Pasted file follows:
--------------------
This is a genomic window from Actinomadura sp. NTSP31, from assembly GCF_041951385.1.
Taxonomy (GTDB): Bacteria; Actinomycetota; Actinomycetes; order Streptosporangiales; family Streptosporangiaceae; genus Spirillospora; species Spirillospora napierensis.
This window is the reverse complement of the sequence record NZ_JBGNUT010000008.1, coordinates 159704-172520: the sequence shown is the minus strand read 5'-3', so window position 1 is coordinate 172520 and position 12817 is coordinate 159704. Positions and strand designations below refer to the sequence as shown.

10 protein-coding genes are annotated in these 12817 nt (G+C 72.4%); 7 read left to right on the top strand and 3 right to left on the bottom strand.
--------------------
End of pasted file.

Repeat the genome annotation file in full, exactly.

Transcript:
This is a genomic window from Actinomadura sp. NTSP31, from assembly GCF_041951385.1.
Taxonomy (GTDB): Bacteria; Actinomycetota; Actinomycetes; order Streptosporangiales; family Streptosporangiaceae; genus Spirillospora; species Spirillospora napierensis.
This window is the reverse complement of the sequence record NZ_JBGNUT010000008.1, coordinates 159704-172520: the sequence shown is the minus strand read 5'-3', so window position 1 is coordinate 172520 and position 12817 is coordinate 159704. Positions and strand designations below refer to the sequence as shown.

10 protein-coding genes are annotated in these 12817 nt (G+C 72.4%); 7 read left to right on the top strand and 3 right to left on the bottom strand.